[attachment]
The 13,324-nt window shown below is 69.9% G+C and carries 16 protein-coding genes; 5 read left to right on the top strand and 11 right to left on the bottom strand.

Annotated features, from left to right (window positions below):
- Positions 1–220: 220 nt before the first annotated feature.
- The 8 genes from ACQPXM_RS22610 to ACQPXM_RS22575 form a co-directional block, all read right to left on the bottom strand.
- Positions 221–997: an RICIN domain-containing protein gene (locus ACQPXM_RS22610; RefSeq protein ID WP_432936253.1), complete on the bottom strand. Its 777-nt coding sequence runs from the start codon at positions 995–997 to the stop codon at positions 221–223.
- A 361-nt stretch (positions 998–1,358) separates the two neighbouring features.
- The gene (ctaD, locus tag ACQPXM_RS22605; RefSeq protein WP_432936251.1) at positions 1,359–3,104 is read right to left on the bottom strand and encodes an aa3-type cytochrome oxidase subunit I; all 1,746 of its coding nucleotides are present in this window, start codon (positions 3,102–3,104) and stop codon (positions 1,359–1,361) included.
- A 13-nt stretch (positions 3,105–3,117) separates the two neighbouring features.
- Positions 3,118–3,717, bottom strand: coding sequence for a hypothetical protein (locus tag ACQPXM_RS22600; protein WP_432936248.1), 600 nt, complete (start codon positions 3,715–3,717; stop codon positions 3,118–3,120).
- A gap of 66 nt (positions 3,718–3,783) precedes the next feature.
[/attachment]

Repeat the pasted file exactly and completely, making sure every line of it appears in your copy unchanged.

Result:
The 13,324-nt window shown below is 69.9% G+C and carries 16 protein-coding genes; 5 read left to right on the top strand and 11 right to left on the bottom strand.

Annotated features, from left to right (window positions below):
- Positions 1–220: 220 nt before the first annotated feature.
- The 8 genes from ACQPXM_RS22610 to ACQPXM_RS22575 form a co-directional block, all read right to left on the bottom strand.
- Positions 221–997: an RICIN domain-containing protein gene (locus ACQPXM_RS22610; RefSeq protein ID WP_432936253.1), complete on the bottom strand. Its 777-nt coding sequence runs from the start codon at positions 995–997 to the stop codon at positions 221–223.
- A 361-nt stretch (positions 998–1,358) separates the two neighbouring features.
- The gene (ctaD, locus tag ACQPXM_RS22605; RefSeq protein WP_432936251.1) at positions 1,359–3,104 is read right to left on the bottom strand and encodes an aa3-type cytochrome oxidase subunit I; all 1,746 of its coding nucleotides are present in this window, start codon (positions 3,102–3,104) and stop codon (positions 1,359–1,361) included.
- A 13-nt stretch (positions 3,105–3,117) separates the two neighbouring features.
- Positions 3,118–3,717, bottom strand: coding sequence for a hypothetical protein (locus tag ACQPXM_RS22600; protein WP_432936248.1), 600 nt, complete (start codon positions 3,715–3,717; stop codon positions 3,118–3,120).
- A gap of 66 nt (positions 3,718–3,783) precedes the next feature.